∗ Corresponding author at: Centre for Applied Research in Mental Health and Addictions (CARMHA), Faculty of Health Sciences, Simon Fraser University, 2400 – 515 W Hasting St., Vancouver V6B 5K3, Canada. Tel.: +1 778 782 5148; fax: +1 778 782 7768. E-mail address: bfi[email protected] (B. Fischer).

arenas for cannabis policy reform overall. In the below, we do exactly this, based on recent developments in Canada. Cannabis control: history Cannabis became included in the scope of international drug control in 1925, and total criminal prohibition – even for personal (i.e., non-scientific or -medical) use – as dictated by the international treaties since the 1961 Convention has been the control framework of choice in most industrialized countries (European Monitoring Centre for Drugs and Drug Addiction, 2008; Levine, 2003; Room, Fischer, Hall, Lenton, & Reuter, 2010). Pushes to reform prohibition as the main control mode are almost as old as prohibition itself, yet gained in variety and vigour since the 1970s, as, for example, triggered by national drug policy commission or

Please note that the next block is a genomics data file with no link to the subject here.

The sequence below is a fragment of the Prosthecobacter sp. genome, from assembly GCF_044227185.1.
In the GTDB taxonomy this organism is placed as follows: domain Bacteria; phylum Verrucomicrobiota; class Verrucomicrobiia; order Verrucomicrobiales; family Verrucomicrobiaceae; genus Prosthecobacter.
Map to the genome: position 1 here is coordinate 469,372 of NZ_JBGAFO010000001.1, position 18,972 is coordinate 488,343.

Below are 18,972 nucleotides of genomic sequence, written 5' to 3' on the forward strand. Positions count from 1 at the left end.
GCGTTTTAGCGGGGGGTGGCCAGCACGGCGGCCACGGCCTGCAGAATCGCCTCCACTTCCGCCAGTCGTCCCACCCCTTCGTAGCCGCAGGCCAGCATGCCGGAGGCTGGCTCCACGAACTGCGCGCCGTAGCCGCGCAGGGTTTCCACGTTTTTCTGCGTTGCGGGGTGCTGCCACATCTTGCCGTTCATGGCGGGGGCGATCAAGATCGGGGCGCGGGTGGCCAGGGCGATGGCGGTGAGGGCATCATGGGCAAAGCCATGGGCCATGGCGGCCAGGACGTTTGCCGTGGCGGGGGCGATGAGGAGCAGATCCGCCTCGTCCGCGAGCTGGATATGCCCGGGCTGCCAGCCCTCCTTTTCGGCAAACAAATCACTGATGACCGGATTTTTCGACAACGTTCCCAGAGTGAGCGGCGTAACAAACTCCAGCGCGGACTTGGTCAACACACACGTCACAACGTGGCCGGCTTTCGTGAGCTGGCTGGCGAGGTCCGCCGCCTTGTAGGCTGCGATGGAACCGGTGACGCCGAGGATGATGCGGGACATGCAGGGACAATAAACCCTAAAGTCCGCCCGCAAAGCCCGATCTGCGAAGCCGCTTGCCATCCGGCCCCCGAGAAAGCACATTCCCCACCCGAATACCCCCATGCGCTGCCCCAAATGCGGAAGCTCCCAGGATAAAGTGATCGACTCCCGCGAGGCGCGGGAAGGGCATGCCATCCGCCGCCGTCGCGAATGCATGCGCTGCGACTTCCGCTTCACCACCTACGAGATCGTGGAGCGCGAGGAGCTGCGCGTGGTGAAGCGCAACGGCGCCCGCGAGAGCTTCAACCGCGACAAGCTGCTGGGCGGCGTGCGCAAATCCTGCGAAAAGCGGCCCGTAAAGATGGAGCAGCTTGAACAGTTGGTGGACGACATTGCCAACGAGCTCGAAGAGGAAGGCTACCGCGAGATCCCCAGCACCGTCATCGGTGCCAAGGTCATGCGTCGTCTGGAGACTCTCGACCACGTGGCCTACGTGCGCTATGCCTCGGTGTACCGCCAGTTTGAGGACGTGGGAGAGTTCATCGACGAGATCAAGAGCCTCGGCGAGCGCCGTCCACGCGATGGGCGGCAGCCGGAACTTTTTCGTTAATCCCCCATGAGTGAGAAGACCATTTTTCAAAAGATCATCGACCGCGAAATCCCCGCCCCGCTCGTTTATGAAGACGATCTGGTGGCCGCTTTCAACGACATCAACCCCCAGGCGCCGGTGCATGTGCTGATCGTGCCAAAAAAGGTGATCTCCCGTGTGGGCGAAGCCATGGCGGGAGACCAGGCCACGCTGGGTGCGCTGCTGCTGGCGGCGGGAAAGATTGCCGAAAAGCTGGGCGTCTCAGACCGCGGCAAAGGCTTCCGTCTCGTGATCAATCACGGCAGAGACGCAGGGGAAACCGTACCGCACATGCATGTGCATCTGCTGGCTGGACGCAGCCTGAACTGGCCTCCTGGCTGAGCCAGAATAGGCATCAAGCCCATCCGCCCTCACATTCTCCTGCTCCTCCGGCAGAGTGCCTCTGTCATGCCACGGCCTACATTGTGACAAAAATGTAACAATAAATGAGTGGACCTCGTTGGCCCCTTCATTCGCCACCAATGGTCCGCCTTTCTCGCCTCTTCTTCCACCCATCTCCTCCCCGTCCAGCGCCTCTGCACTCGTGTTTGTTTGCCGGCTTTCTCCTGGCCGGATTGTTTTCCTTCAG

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inquiries (e.g., in Europe, North America and Australia) (EMCDDA, 2008; Room et al., 2010). In subsequent years, well-known cannabis reform efforts occurred in the Netherlands, as well as several US and Australian states, largely implementing different versions of ‘decriminalization’ regimes of recreational cannabis use, based on changes in either law (‘de jure’) or enforcement practice (‘de facto’) (Hall, 2001; Korf, 2002; MacCoun & Reuter, 2001; NORML, 2014; Single, Christie, & Ali, 2000). The extent and momentum of international cannabis control reform appear to have culminated in new peaks in the recent present. Several jurisdictions – including Uruguay and the two US states Colorado and Washington – have approved the implementation of ‘legalization’ regimes, including both legal use and supply/distribution frameworks for recreational use (Room, 2014); other jurisdictions in Europe and Latin America (e.g., Germany, Belgium, Spain, Portugal, Argentina, Colombia, Jamaica) have or are in the process of moving towards liberalizing their cannabis control regimes (Hawken, Caulkins, Kilmer, & Kleiman, 2013; Pudney, Adda, & Boone, 2010; Room et al., 2010; Room, 2014; Van Ours, 2012). Canada features a distinct national profile regarding cannabis use, control and reform efforts. Cannabis was added to the Canadian drug prohibition law in 1923, defining any use (by way of userelated acts, i.e. ‘simple possession’) as well as production/supply as criminal offenses (Giffen, Endicott, & Lambert, 1991). In the 1960s, cannabis users became drug law enforcement’s primary target, suddenly resulting in thousands of criminal arrests each year (Boyd, 1991; Bryan, 1979). The ensuing social controversy over the zealous scope and punitive consequences of cannabis use enforcement – which included many young, middle-class offenders now marred by criminal convictions and records – triggered formal recommendations from a national inquiry (‘Le Dain Commission’) to decriminalize cannabis use control as early as 1972 (Giffen et al., 1991; Le Dain Commission, 1972). Numerous similar recommendations and proposals for cannabis control reform were launched in the years following, but all essentially failed to materialize; these included, more recently, formal recommendations from a Senate and a Parliamentary Committee formally proposing legalization and decriminalization of cannabis use, respectively (Fischer, Ala-Leppilampi, Single, & Robins, 2003; Solomon, Single, & Erickson, 1983). In recent years, Canada has reported among the highest cannabis use rates in the world; some 10–15% of all adults and 20–30% of young adults are current cannabis users (Health Canada, 2014a; Ialomiteanu & Adlaf, 2012; UNDCP, 2014). While there are some variations between (e.g., inter-provincial or between urban/non-urban) jurisdictions, approximately 60,000 cannabis-related criminal arrests occur across Canada each year, mostly for personal cannabis possession/use; 500,000 to 1.5 million Canadians are estimated to carry cannabis offense-related criminal records (Beeby, 2014; Cannabis Facts, 2014; Dauvergne, 2009; Government of Canada, 2014). While public opinion support for cannabis control reform has been steadily increasing over the past decades, with now at least a majority of Canadians in favour of at least decriminalization, the current (conservative) government has categorically vowed that it will not revise the current universal criminal prohibition approach to cannabis (Drews, 2013; Grenier, 2013). Evolution of Canada’s ‘medical marijuana’ program In the years leading up to 2000, a series of higher court decisions responding to constitutional challenges resulted in the Canadian federal government being forced by the courts to establish provisions that would allow for severely ill individuals to freely use and access cannabis for therapeutic purposes without punitive consequences (Belle-Isle et al., 2014; Bogdanoski, 2010; Lucas, 2009). Consequently, in 2001, the then (Liberal) federal government